Clearly as a job searcher we are going to hear the word “No”…. repeatedly. However, we have plenty to say “Yes” to and those “Yeses” can be parlayed into a job.  Your days of unemployment should not be idle time. There are only so many episodes of “The Price Is Right” or “Sports Center highlights” one can endure before your mind turns to mush.  This may sound strange, but your time of unemployment should be a joyous time, a time of personal growth, a time of rejuvenation, a time to get your groove back, or a time to discover a new groove, or a time to give your groove to others.

In my e-book The Smart Job Search, I profiled Leslie Ross, a truck driver by trade, but out of work due to the post-traumatic stress caused by an accident where a young mother was killed.  Leslie, who was not at fault for the accident, couldn’t drive any more.  However, she had a broad and impressive, almost encyclopedic, knowledge of topics that ranged from the Dalai Lama to the origins of Honky Tonk, gained from hours listening books on CD’s in the cab of her 18-wheeler. After a year of job searching “No’s”, Leslie said “Yes” to a volunteer gig at her local library reference desk.   In the weeks that followed, Leslie assisted a struggling author with an obscure factoid from a book that she heard on an early morning drive from Modesto to L.A.  She helped a young student with a term paper about molecular biology, a topic that Leslie happened to hear about one day while listening to the leading expert on the subject interviewed on a late-night, call-in show as she drove from Destin, Florida to High Point, North Carolina. And, she astonished an executive with her insightful knowledge about his company gained through years of overhearing conversations at the loading dock of his company’s main factory.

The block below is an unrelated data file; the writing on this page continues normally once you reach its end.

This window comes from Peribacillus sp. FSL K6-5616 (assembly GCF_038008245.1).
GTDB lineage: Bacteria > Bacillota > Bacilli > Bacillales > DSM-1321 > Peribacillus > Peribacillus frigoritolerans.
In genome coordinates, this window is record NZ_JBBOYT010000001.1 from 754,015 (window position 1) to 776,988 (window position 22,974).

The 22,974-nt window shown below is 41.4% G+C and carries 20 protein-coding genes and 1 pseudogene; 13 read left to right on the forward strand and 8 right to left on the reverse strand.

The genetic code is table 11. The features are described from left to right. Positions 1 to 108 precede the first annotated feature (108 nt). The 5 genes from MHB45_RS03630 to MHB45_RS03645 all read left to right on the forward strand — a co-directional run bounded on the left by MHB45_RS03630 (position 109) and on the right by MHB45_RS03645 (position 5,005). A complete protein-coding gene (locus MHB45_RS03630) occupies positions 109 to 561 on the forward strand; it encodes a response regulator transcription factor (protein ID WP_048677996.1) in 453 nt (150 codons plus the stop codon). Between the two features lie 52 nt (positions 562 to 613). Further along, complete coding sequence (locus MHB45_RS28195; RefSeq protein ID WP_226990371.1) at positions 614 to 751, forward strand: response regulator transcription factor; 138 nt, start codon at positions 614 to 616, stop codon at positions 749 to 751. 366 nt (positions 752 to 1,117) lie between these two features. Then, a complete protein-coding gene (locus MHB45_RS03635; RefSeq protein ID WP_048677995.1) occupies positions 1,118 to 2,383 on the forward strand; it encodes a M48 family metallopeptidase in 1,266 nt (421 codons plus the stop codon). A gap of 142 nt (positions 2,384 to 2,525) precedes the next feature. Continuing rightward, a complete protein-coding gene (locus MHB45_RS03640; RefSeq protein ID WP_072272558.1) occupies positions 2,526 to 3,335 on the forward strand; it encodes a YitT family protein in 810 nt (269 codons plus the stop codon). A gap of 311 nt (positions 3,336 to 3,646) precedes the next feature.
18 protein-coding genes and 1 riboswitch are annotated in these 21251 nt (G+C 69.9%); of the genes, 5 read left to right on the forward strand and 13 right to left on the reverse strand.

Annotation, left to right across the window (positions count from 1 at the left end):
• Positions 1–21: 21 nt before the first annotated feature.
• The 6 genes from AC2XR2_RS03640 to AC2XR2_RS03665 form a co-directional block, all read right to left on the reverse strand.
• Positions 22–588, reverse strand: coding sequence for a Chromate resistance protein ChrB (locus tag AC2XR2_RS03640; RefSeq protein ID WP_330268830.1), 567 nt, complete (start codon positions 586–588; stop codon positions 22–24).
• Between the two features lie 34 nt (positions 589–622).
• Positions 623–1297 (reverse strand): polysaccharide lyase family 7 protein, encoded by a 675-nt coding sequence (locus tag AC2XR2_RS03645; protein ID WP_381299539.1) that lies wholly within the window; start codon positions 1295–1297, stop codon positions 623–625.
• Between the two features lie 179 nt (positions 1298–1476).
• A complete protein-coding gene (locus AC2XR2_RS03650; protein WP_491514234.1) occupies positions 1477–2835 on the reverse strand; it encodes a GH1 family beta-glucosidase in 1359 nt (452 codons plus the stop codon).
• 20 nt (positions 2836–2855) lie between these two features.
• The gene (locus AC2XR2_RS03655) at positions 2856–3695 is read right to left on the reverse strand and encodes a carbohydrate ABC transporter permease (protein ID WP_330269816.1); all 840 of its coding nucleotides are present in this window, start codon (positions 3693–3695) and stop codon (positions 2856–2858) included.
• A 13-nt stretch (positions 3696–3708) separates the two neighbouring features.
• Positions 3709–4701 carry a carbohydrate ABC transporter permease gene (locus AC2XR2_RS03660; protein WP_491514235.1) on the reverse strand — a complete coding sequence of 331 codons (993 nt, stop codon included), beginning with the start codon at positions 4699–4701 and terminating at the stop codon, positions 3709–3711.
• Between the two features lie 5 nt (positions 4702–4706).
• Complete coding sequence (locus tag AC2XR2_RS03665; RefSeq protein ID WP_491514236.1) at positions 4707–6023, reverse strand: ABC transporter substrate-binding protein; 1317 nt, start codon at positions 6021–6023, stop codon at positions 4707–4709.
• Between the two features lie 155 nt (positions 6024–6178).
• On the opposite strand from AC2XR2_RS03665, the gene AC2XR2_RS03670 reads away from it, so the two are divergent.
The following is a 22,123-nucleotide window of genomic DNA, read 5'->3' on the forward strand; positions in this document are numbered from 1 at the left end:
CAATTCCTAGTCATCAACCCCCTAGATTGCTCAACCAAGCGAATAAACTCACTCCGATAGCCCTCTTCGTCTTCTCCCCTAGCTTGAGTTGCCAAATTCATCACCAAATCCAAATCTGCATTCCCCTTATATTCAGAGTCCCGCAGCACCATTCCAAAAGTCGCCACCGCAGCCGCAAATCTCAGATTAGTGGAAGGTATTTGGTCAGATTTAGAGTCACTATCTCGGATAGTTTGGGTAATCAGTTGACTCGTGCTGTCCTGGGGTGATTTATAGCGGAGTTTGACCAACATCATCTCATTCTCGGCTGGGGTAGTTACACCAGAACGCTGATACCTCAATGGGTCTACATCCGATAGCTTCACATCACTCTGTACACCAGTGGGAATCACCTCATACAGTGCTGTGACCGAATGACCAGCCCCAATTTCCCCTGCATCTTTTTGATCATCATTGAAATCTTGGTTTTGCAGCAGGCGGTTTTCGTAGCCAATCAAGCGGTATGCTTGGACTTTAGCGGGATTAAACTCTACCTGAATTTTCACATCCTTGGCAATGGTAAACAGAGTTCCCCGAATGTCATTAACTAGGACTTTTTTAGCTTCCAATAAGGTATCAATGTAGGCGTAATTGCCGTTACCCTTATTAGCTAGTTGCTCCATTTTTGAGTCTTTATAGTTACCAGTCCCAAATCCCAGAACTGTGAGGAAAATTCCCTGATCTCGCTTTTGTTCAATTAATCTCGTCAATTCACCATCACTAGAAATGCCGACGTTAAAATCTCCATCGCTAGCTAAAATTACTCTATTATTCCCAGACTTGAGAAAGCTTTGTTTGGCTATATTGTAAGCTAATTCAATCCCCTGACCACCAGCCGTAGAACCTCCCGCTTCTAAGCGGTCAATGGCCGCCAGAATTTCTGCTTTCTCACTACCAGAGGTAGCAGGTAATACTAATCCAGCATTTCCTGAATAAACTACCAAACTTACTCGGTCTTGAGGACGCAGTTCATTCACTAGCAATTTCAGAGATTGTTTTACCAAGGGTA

Saying “Yes” to the volunteering proved to be Leslie’s eureka moment. She didn’t need to volunteer for the library…. she needed to work for it. Leslie the trucker reinvented herself into Leslie the librarian.  She enrolled in the library science program at the University of Pittsburgh. There, she thrived in the environment of knowledge, discovery, and arcane facts, and in two years, this former trucker from Indiana became a librarian.  Today, you can find her in the streets of Indianapolis serving the city’s neighborhoods.  With her newfound confidence, Leslie, the librarian, has started driving big rigs again. Only this time, instead of the books being on CD’s, they lined the shelves of her new 16-wheeler — the city’s bookmobile.  Leslie, our hard-driving, trucking librarian, found her new gig through the magic of saying “Yes.”

You have experienced enough “No’s” in your job search…..what are you saying “Yes” to?

The Bottom Line – Jesus said “Yes” to us

The Savior—yes, the Messiah, the Lord—has been born today in Bethlehem, the city of David!”

Luke 2:8-11 NLT

Jesus’s birth in a manger was “No” accident.  He was born in these humble circumstances to demonstrate to us that the word “No” should not deter us.  If the king of kings, our Lord and Savior was told “No”, what should being told “No” mean to us?  Instead, Jesus said “Yes” to us. He said “Yes” to our sins so we can live lives of significance, lives of dignity, ….and “Yes” lives of work in service to Him.

My gift to you in this joyous season is the hope you will be like Jesus and say “Yes” to not being defeated by the “No’s”

Merry Christmas

3 thoughts on “Because There was “No” Room”